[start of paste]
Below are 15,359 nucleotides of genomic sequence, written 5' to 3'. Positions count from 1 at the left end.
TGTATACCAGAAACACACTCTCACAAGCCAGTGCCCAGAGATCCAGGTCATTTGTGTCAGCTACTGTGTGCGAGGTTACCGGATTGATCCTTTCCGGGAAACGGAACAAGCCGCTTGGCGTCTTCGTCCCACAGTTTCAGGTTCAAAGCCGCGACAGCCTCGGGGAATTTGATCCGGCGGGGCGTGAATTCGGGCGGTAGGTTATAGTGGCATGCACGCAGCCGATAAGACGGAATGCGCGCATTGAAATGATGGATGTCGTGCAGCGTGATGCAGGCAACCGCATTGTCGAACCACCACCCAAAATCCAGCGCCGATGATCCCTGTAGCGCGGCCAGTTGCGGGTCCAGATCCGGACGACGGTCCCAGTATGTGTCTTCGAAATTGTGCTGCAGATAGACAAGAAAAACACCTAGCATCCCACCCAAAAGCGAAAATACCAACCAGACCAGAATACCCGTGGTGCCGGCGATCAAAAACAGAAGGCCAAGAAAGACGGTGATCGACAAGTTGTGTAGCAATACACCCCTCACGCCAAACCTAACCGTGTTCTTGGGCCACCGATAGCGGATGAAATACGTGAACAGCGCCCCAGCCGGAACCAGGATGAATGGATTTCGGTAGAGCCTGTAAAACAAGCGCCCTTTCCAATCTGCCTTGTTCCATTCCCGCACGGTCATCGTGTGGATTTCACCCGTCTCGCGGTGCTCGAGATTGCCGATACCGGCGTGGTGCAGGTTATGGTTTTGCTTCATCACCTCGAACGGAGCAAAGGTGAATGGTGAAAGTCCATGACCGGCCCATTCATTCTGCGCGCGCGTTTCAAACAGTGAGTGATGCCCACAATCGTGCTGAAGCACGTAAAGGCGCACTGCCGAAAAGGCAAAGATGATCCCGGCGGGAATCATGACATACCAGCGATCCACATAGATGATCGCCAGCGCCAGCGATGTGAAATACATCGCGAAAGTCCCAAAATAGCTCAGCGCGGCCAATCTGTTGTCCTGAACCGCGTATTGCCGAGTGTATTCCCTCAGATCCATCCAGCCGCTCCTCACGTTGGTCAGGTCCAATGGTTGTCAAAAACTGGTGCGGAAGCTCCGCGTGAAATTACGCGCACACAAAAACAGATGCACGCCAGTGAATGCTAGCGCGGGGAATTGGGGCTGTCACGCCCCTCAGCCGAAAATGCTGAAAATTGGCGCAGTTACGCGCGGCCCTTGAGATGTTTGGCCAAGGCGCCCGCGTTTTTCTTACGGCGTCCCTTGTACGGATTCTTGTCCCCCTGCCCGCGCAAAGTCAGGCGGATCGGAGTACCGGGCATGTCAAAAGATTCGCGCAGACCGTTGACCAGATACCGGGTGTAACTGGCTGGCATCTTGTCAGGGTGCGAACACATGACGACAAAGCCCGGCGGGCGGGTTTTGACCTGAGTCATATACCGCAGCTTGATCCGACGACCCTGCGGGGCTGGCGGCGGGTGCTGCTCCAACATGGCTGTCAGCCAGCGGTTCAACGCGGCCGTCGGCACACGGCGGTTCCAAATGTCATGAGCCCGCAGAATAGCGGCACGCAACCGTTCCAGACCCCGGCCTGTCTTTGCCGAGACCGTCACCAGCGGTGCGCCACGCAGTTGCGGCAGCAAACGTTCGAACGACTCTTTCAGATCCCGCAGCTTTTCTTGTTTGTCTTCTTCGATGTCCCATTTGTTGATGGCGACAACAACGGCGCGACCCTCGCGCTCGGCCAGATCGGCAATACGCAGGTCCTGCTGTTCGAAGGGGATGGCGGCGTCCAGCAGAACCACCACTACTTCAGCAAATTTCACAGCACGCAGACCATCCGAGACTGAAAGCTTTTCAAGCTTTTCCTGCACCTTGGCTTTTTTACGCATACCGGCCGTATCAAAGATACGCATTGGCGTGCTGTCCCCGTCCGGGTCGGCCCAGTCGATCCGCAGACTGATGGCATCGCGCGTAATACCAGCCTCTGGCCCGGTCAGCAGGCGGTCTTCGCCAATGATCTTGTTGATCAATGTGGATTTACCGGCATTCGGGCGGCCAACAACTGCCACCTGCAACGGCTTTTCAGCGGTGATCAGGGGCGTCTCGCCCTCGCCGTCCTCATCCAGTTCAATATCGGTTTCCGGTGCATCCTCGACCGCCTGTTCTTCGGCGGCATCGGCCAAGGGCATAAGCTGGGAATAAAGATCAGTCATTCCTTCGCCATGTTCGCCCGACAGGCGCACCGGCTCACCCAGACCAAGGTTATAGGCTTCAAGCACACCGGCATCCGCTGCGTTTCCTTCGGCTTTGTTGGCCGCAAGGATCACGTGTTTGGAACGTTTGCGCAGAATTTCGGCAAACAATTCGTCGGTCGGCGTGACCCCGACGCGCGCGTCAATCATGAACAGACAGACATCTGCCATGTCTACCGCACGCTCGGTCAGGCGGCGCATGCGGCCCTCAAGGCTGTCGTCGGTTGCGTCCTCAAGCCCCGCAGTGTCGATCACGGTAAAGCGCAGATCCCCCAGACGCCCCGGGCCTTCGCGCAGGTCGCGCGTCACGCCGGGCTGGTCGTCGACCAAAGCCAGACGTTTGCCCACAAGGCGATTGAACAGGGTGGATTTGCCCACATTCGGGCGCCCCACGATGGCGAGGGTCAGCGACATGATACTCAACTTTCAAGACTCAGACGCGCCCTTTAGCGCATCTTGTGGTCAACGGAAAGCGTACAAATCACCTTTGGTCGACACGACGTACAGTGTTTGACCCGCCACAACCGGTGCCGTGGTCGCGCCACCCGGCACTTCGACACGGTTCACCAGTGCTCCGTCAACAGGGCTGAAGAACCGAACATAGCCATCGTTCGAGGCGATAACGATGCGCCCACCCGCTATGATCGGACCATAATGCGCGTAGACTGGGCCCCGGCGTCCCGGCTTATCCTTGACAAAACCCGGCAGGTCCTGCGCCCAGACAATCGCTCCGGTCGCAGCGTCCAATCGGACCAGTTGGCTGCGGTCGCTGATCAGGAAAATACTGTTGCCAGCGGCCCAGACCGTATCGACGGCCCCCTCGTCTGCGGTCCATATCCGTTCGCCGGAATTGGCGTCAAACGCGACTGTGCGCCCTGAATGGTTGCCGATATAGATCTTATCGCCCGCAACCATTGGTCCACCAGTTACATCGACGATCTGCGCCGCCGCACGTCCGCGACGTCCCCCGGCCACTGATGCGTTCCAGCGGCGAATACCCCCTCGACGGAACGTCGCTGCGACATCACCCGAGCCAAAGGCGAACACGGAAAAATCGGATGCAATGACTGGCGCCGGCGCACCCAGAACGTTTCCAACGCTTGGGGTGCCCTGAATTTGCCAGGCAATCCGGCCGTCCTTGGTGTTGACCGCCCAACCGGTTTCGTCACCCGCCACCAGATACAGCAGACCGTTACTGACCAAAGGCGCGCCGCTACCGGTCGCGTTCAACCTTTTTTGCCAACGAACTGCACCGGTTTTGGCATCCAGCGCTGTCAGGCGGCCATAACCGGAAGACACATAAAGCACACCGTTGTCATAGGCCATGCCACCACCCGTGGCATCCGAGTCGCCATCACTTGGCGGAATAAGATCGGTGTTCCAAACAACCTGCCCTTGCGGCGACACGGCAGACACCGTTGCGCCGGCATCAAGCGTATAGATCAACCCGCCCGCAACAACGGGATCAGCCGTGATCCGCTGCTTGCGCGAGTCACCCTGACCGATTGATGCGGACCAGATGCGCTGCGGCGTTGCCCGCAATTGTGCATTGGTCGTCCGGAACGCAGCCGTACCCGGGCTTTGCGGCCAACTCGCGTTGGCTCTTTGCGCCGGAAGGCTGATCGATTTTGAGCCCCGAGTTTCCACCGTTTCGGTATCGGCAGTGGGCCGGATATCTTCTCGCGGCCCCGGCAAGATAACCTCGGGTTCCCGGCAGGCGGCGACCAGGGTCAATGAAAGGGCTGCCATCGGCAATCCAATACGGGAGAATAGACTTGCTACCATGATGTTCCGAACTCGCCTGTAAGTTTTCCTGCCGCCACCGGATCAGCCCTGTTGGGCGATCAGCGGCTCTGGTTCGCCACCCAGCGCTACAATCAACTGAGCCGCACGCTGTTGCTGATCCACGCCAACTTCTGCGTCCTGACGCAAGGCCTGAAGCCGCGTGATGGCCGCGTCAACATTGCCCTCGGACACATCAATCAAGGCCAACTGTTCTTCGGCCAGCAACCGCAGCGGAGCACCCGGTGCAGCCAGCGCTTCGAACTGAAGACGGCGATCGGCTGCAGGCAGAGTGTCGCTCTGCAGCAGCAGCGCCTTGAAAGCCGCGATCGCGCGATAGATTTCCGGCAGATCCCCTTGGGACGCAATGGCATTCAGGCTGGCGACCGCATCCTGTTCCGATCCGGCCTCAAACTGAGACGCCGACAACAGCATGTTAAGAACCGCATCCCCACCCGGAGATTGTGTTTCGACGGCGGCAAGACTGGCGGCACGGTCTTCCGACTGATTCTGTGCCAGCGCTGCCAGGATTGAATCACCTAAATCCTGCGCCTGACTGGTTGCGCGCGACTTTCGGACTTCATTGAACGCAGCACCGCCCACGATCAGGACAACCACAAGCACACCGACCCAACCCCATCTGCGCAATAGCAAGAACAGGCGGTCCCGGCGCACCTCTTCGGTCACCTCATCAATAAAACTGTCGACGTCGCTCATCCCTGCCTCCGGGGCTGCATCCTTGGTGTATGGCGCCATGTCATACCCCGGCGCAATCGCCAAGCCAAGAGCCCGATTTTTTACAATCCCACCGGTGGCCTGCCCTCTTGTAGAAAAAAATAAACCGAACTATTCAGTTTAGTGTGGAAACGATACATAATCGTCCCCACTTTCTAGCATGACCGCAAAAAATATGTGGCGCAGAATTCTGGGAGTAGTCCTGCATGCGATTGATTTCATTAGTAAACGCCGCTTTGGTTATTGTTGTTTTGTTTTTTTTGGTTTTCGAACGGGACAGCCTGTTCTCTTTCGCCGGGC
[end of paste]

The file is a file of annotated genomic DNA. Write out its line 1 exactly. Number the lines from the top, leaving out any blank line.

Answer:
Below are 15,359 nucleotides of genomic sequence, written 5' to 3'. Positions count from 1 at the left end.